- One option proposed would make Metro Transit’s recent TAP experiment (Transit Assistance Program) permanent. I’m not sure of its extent in this permanent scenario, but the pilot program gave $1.00-per-ride passes to low-income people, and obviously that would help offset fare increases.
- Another option proposed would eliminate the peak surcharge on non-express routes for seniors, youth, and people with disabilities: they would pay their reduced fare (currently $.75) at all times.
A 5 percent decrease in bus and light rail riders equals 2.5 million people a year, or almost 7,000 a day (365 days a year) or more than 9,600 a day (using only business days, when most transit use occurs).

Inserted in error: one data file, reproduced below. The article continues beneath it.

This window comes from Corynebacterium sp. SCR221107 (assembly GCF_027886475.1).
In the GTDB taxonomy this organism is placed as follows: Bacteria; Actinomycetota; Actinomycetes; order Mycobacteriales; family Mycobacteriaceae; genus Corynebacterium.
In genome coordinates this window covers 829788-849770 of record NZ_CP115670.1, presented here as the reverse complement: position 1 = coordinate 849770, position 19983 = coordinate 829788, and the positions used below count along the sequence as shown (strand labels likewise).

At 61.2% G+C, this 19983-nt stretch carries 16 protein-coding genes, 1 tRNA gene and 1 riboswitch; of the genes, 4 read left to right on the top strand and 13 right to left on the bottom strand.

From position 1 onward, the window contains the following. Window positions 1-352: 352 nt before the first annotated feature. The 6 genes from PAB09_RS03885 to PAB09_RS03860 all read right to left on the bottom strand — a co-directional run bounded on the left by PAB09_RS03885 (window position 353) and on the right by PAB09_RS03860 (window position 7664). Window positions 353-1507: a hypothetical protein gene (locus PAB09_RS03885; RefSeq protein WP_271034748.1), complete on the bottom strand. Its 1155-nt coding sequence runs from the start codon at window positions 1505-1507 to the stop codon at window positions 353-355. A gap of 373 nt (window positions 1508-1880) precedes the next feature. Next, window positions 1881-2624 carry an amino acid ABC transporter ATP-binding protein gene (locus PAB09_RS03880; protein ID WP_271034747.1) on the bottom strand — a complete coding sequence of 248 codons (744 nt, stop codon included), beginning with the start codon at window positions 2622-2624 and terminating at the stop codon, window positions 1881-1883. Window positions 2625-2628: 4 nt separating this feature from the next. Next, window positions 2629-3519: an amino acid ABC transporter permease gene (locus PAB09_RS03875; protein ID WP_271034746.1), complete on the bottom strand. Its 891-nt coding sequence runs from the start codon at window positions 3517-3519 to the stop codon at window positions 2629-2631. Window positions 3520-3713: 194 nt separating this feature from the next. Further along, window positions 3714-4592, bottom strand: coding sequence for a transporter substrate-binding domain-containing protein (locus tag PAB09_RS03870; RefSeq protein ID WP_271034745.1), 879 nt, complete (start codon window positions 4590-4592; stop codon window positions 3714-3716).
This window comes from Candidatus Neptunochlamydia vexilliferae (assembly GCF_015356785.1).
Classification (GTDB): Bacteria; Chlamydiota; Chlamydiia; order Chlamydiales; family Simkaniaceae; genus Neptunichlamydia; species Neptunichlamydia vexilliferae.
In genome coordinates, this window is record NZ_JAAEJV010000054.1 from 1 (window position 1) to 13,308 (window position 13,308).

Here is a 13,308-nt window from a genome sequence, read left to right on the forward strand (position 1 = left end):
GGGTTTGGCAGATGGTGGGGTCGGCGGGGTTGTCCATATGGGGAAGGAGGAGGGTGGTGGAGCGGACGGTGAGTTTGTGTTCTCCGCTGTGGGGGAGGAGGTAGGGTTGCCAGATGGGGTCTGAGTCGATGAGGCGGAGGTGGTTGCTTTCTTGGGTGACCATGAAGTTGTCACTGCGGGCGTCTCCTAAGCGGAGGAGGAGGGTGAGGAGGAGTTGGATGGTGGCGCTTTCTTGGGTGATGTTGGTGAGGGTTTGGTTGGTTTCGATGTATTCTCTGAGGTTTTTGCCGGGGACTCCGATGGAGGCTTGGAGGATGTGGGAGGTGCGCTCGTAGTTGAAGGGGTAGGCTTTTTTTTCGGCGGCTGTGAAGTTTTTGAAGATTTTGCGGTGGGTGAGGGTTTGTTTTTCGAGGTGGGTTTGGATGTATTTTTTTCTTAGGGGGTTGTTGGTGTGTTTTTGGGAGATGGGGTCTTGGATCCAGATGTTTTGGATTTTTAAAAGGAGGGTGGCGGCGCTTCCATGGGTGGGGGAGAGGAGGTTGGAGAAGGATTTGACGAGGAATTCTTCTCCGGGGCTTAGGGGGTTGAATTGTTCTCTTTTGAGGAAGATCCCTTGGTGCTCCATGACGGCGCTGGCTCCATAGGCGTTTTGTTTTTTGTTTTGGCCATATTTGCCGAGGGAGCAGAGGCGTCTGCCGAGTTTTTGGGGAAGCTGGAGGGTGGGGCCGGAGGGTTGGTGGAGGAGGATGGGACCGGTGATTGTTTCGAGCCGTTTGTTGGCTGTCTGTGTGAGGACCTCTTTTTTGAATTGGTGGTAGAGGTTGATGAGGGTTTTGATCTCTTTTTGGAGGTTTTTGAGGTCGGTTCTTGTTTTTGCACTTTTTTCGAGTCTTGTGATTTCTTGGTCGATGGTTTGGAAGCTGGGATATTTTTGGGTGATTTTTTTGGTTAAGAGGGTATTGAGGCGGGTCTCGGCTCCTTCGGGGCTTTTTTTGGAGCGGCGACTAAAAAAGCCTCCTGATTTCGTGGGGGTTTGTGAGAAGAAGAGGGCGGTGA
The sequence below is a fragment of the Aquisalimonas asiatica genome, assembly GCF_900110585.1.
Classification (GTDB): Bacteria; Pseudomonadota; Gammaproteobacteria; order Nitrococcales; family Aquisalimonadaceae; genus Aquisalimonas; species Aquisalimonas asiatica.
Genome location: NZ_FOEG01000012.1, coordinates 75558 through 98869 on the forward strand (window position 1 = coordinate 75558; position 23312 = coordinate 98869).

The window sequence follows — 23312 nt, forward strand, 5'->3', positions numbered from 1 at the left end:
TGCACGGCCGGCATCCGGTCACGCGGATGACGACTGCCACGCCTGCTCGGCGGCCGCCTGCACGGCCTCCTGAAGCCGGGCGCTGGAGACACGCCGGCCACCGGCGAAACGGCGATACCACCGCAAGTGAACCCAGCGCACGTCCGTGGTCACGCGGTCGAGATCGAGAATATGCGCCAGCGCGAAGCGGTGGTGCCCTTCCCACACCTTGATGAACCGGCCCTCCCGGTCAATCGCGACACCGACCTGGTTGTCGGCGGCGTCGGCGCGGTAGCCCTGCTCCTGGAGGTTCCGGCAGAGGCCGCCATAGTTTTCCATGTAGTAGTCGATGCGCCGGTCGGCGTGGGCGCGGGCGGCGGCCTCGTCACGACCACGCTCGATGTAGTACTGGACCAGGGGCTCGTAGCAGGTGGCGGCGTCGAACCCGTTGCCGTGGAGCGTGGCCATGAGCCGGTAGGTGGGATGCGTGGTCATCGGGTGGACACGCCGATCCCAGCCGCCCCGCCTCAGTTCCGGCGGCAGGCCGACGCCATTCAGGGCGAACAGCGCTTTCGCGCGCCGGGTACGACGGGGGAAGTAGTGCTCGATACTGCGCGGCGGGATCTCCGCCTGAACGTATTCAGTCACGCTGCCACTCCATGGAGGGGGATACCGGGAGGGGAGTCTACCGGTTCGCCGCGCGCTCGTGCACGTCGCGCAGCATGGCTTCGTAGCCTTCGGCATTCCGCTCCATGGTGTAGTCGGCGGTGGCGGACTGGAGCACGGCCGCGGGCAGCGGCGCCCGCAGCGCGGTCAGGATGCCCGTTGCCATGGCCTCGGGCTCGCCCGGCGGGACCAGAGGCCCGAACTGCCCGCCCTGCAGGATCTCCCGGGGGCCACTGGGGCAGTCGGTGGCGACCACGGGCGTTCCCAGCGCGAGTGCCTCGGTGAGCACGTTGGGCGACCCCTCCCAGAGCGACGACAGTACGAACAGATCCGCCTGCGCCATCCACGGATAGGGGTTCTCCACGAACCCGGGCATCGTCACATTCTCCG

Where do those people go (or not go)? How many of them instead drive a car or take a cab or Uber and add to pollution, carbon dioxide, and congestion? How many are kept from doing necessary daily activities and lose jobs or other social connections they need?
As several members of the public said in testimony before the committee, public transit is our mobility. One woman with epilepsy said she can’t drive even if she wanted to. What is she supposed to do?
If the fares go up, Metro Mobility (Metro Transit's service for people who can't use regular bus service because of disability) rides are estimated to decrease by 142,000 riders in 2018 and 213,000 in 2019. That saves a lot of money because Metro Mobility’s subsidy is very large, and the number of people using it is going up as our population ages. The amount of revenue netted from the fare increase on Metro Mobility is only about a third of the amount saved by cutting out riders. So there’s a big incentive to increase Metro Mobility fares and push away riders. A negative, contradictory incentive.